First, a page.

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About Project 4: How children understand death

By Dr. Gail Noller, LCSW, MA, PsyD, LP
Northtown Psychological Associates

How each child deals with death depends upon the age of the child, language skills, knowledge, coping style and experience. The following are some descriptions of what may be expected at different ages, understanding that each child is unique and there will be variations based on personality and cultural differences.

Infants to age 2

There is little understanding of death, but these children are exceptionally sensitive to the emotional environment of the home. They sense the pain and change, and react to the emotional tenor of those around them. They may be more irritable and require holding, stroking, reassurance in calm tones. They benefit from consistent caregivers.

Ages 2 - 5

This child is particularly reactive to the emotional tenor of the home and the disruption of routine. She may regress to earlier behavior if threatened, such as thumb-sucking, wetting pants, tantrums, etc. Restoring routine and providing consistent caregivers can be very helpful.

Magical thinking is prevalent, so the child may believe she caused the death. The child needs reassurance that this is not true. Also, the child may assign great power to adults such as the other parent or the doctor. She may blame them for the death believing that if they really wanted to, they could have prevented this death.

Concrete thinking is characteristic of this age, thus it is important to use the real language, simple, and direct with no euphemisms. “Lost,” “passed away,” or “asleep” are confusing and frightening. “Death is when the whole body stops working” is the best approach, using examples of dead birds, insects and animals that have been observed in the past.

Most children of this age group do not have the ability to understand the permanence of death - death is always reversible, or temporary. It is still important to talk the “real language”, but don’t be surprised if the child expects the deceased to come back.

Ages 6 - 9

This age child likes to be included in the family conversation about the death, and has a greater capacity to understand. He also gets satisfaction out of “doing,” so that giving him age-related tasks can be helpful. Writing a poem, drawing a picture, or writing a letter to be placed in the casket or hung on the wall is appropriate.

Death becomes real and irreversible for this age group, which can be a profound realization. Death might be personified as a boogy man or a skeleton, and is usually seen as an external force. This child may fear that someone else will also die, so realistic reassurance that “most people live to a very, very old age” is helpful.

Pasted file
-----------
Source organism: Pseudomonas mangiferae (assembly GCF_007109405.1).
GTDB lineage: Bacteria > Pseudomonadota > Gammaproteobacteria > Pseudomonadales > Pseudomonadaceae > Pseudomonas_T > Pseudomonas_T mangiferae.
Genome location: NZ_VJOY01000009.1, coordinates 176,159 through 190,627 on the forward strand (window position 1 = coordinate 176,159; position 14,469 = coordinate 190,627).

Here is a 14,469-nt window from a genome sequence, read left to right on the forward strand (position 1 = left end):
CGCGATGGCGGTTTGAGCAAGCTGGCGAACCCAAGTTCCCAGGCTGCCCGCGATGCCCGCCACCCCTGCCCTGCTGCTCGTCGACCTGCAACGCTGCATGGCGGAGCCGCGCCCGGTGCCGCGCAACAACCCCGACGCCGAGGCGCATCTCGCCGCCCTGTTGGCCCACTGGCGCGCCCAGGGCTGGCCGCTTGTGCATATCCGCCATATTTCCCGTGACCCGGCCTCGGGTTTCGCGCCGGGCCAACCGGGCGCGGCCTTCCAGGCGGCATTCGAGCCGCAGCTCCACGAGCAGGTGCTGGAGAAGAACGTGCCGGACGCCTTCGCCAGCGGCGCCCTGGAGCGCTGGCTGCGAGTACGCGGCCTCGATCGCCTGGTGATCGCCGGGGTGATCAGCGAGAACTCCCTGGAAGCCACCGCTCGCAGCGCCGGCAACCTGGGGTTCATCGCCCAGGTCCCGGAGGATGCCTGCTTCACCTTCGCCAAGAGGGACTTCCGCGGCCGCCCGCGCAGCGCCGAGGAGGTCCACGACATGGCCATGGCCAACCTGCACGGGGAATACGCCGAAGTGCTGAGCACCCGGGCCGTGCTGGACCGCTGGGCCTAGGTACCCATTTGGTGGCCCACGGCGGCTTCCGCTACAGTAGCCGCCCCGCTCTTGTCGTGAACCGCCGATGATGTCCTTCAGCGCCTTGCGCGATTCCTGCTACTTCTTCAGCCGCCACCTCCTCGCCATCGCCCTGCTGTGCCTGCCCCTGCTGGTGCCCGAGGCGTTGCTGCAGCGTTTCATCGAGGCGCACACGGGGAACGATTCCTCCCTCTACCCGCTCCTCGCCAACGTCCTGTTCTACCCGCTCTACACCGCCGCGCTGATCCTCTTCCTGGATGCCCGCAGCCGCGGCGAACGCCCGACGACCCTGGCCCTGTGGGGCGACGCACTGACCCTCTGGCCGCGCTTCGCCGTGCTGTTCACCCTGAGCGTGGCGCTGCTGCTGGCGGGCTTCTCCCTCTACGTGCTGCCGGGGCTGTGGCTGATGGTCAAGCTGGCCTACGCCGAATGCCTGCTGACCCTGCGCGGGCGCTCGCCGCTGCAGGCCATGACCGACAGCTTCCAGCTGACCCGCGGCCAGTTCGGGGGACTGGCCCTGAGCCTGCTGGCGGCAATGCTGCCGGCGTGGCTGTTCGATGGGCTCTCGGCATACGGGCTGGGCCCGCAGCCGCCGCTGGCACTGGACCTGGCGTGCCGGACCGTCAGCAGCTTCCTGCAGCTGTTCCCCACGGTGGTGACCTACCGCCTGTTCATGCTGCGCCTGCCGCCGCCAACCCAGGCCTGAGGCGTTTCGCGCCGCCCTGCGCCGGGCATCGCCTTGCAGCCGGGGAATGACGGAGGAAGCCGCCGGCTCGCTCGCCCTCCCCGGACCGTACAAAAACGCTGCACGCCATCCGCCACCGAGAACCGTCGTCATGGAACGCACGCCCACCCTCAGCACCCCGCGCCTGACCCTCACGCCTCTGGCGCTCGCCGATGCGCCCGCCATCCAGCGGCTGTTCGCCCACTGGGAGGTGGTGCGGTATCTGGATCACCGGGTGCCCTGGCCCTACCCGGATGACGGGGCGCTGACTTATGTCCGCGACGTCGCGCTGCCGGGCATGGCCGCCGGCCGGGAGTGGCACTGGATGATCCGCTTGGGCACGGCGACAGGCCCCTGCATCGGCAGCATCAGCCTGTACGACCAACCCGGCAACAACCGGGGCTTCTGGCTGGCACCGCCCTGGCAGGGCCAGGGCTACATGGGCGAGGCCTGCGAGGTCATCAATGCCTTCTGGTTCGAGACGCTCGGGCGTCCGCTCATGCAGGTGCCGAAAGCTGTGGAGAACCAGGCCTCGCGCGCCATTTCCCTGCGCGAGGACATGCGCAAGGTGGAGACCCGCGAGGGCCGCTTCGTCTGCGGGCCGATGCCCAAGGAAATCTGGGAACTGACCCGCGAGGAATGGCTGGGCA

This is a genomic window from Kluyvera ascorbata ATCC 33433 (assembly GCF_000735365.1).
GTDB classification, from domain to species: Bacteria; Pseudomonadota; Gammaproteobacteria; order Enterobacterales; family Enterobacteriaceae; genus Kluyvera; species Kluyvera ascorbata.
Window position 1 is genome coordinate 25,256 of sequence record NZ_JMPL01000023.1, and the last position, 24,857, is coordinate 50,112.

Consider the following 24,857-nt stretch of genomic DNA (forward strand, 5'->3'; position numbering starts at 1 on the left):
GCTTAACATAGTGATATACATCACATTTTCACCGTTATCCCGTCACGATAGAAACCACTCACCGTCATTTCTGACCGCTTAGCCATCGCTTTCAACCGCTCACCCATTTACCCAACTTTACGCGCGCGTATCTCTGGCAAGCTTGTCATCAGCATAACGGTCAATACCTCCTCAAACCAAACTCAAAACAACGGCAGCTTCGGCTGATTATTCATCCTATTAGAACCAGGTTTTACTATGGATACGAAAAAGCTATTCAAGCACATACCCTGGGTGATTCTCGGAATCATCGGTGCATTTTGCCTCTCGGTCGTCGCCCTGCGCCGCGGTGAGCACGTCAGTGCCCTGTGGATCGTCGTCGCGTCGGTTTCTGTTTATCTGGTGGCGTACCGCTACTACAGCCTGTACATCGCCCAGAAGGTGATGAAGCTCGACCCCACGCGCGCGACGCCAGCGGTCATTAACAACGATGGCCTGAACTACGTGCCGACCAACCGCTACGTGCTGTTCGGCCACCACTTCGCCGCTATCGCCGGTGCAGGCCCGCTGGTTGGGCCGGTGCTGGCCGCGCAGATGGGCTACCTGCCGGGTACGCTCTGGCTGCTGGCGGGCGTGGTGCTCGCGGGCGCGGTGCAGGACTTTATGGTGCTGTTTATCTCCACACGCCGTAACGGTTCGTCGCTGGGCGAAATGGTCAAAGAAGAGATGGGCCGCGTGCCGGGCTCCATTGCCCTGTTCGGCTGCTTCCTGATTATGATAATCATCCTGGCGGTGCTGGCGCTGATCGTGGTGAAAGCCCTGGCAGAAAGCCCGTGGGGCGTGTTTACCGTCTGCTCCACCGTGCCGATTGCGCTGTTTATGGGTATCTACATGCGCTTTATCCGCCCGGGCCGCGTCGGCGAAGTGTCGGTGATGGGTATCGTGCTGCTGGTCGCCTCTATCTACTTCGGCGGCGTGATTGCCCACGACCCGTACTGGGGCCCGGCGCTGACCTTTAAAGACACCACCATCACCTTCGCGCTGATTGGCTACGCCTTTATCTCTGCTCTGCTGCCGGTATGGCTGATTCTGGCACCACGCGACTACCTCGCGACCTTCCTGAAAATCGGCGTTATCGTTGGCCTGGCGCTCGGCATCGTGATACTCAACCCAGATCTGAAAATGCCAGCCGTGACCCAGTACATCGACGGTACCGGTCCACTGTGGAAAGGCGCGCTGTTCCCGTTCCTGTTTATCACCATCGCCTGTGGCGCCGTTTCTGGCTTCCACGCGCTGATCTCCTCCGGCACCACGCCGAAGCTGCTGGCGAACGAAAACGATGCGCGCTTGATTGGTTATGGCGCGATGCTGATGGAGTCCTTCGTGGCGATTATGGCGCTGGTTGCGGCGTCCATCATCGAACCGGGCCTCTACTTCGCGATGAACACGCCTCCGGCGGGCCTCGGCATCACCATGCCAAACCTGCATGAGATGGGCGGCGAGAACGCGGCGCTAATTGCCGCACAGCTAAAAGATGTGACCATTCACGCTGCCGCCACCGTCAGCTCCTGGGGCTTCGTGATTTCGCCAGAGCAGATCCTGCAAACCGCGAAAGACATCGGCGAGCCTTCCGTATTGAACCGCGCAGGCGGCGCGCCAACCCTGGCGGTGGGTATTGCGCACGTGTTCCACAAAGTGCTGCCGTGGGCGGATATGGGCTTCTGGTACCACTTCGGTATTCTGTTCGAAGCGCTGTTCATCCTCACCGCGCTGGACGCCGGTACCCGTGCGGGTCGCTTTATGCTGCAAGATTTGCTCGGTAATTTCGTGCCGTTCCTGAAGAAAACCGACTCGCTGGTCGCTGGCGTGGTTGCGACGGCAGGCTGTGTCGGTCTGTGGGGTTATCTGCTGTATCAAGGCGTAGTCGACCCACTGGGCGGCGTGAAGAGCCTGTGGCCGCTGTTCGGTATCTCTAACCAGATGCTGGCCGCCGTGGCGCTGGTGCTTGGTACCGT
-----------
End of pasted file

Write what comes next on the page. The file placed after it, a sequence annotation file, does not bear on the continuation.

Ages 9 -12

These children are capable of more abstract thinking and often are fascinated by the biology of disease. They may also think that he death is a punishment for something they or someone else did wrong. They benefit from the same reassurance as younger children that they did not cause the death.

Peers become important to this age group. Some children may choose not to share with friends what is happening at home for fear of embarrassment, for being “different.” They may resent that their family is not “normal”.


Adolescents are naturally pushing away from the family and developing their own identity. This makes a death in the family particularly difficult. It creates a conflict: a desire to be helpful and involved in family matters, and at the same time a need to break away and find independence.

Peer relationships become paramount. However, most adolescents have little experience or ability in supporting a grieving friend. Often the peer support system is less than adequate for the adolescent, but there is resistance to turning to adults.

A sense of immortality flourishes in adolescence, thus the reality of the death of a family member is often a reality the adolescent would prefer to deny.

Occasionally the adolescent will try to “fill the shoes” of the parent or sibling who dies. This should be discouraged, since the adolescent needs to find his own identity during this critical time of development.

Children of all ages tend to grieve differently than adults. They may grieve briefly, in small snatches, and then rework the grief over and over again as they grow up and pass through different developmental stages. Major holidays, birthdays, graduations, weddings and childbirth will be times when the grief may again be strong. Adults can be most helpful when they allow this grief work to be repeatedly incorporated into the growing up experience.

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